Grab another glass of rosé, because we’re back to take a bite out of New York’s vibrant al fresco dining culture.
121 Hudson St. (N. Moore St.)
The black-and-white eighties-chic decor spills outside at Mr. Chow’s Tribeca location, where you can dine alfresco over white tablecloths on the covered wraparound porch, served by waiters in bow ties. This not-crowded corner of the neighborhood makes a pleasant, stylish perch for a summer evening as the elegantly dressed crowd could attest. Food here is all about the classics too: juicy soup dumplings, crunchy salt-and-pepper prawns, and a gleaming peking duck.
241 West Broadway (N. Moore and Walker Sts.)
There’s hardly a nicer spot to while away a sunny weekend morning the flower-ringed sidewalk seating area at this classic brasserie, where shrimp-and-asparagus or ham-and-cheese crepes join egg dishes like oeufs en meurette (eggs in a red-wine reduction). It’s lovely at lunch and dinner too, when the classic French lineup attracts regulars who put in orders for their usual truite amandine or moules-frites.
103 Ave. B (6th and 7th Sts)
Classic French entrees taste so much better alfresco, and this bistro’s back garden is the sort of funky, homey setting you’d expect to find off Avenue B. It’s a brunch favorite, with French toast and eggs benedict served on nicked metal tables, a contrast to the lower lighting and more romantic scene inside.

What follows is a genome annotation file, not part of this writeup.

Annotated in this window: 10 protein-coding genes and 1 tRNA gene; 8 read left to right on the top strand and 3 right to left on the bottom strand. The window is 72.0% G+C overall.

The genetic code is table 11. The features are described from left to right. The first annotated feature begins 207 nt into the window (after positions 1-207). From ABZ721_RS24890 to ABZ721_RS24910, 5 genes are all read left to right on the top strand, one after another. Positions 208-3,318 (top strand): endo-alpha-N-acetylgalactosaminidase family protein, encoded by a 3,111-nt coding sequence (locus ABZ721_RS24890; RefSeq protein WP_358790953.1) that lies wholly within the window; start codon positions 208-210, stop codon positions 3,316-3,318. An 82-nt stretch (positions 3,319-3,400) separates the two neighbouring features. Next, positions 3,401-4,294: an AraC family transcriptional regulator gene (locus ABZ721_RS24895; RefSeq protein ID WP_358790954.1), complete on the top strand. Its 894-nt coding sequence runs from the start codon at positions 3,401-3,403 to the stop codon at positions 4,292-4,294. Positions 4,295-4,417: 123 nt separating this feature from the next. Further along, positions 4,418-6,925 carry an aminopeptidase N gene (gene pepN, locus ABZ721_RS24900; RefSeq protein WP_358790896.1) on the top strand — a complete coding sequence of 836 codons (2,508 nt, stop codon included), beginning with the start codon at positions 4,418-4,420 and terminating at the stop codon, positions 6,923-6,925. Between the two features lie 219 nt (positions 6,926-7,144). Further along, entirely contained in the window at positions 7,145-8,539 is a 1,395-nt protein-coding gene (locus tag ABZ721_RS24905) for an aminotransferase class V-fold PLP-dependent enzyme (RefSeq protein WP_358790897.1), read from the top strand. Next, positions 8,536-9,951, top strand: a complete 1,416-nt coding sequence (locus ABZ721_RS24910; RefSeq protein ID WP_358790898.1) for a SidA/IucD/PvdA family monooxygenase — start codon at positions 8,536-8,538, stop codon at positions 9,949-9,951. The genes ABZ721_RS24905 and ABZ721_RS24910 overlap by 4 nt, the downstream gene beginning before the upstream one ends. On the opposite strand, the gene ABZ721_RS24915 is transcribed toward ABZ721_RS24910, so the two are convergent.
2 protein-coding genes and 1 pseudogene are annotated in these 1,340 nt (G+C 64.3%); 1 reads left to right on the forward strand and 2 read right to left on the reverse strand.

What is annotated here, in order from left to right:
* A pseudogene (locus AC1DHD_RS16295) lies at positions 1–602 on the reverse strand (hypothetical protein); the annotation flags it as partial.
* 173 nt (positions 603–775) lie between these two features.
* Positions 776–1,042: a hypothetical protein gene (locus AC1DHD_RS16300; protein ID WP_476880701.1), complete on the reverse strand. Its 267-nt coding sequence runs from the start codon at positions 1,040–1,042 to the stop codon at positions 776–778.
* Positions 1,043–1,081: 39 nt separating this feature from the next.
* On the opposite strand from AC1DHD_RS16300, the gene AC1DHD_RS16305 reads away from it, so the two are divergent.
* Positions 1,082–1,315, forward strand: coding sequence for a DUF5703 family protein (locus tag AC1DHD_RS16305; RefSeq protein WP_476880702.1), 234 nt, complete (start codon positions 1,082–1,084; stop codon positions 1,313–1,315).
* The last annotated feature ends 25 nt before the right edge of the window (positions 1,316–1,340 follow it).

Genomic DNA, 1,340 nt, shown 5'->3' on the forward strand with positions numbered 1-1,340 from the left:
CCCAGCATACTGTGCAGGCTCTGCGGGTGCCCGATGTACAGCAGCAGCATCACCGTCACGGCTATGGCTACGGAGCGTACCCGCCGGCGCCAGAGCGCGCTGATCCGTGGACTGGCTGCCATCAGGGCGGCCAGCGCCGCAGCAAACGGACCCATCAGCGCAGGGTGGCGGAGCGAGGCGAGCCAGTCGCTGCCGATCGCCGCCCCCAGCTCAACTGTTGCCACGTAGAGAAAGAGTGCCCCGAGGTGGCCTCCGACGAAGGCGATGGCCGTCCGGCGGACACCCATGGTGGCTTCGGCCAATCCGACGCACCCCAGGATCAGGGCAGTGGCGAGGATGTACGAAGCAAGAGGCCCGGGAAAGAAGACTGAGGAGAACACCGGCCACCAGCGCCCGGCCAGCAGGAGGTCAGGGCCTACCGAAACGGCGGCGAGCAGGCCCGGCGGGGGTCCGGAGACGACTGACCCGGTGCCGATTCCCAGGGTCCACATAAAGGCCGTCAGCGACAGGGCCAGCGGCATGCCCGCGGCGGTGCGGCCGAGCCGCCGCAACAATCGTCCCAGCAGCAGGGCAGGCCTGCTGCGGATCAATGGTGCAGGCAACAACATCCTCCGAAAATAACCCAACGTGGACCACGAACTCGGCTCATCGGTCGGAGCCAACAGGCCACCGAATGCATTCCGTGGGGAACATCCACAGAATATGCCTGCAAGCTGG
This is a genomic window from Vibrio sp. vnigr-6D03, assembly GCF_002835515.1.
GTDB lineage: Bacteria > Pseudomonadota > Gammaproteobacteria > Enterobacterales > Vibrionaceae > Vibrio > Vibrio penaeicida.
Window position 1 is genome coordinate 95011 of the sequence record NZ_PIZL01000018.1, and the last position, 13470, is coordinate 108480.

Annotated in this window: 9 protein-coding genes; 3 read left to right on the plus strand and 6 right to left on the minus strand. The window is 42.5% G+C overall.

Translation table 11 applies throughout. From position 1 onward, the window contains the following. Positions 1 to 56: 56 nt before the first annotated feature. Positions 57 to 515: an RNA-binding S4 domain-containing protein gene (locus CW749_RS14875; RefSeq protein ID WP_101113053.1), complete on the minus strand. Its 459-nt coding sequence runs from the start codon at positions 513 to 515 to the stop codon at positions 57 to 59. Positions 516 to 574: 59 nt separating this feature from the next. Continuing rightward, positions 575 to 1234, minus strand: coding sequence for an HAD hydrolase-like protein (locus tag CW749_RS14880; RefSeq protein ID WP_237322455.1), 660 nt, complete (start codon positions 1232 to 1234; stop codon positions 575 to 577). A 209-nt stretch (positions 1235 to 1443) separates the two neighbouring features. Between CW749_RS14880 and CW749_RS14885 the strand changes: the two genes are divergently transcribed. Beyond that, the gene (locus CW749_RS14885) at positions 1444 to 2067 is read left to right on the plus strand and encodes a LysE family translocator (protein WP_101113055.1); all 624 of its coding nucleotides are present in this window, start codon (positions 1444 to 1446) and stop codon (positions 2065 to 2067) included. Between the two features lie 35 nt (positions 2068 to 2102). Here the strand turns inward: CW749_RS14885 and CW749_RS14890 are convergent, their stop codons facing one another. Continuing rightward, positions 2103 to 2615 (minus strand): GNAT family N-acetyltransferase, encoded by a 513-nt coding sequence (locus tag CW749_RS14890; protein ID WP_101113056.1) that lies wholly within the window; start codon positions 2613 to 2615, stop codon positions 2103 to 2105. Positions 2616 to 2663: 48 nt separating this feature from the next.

125 Mulberry St. (Hester St.)
There are many rooms at this sprawling little Italy standby, and while some of them are downright tacky, the 80-seat courtyard is worth making a beeline for. With its brick grotto detailing, terracotta floors, and potted plants dotting the space, it feels like Italy, or at least somewhere far away. What’s more, the northern Italian menu (with its meaty chef specials like veal scallopine with asparagus) goes beyond the typical red-sauce fare found elsewhere on Mulberry Street.
447 Hudson St (Morton and Barrow Sts)
Finding this speakeasy is a bit confusing, but the stylish clientele that crowd inside have clearly risen to the challenge. If you show up to the address listed, you’ll encounter what looks like a construction site. Head around the corner on Morton Street to an unmarked green door, which leads straight to the restaurant’s inviting, secluded garden. Sadly there are only five outdoor tables, so be prepared to wait at the bar if you’re determined to have your New American food (perhaps some butter clams, gnocchi and sautéed Kale in parsley-lemon bouillon?) alfresco.
Maritime Hotel, 88 Ninth Ave. (17th St.)
The look of this place is just plain fun, particularly outdoors, where blue-and-white patio umbrellas dot the spacious patio, and elevated white planters hold trees hung with decorative paper globes. The euro-leaning crowd is lively, and nicely executed pizzas, pasta, and entrees such as chicken under a brick keep the masses happy.
180 Prince St. (Sullivan and Thompson Sts.)
Even before Keith McNally brought his deft touch to downtown, Soho had a bistro par excellence in the form of Raoul’s, which catered to the neighborhood’s artists and bohemians. Nowadays ou’ll find some of this same clientele in the house, more weathered for the years. The covered 30-seat garden room behind the kitchen is one of several spaces to tuck into excellent lamb chops and other classics, served on white tableclothes, bien sur.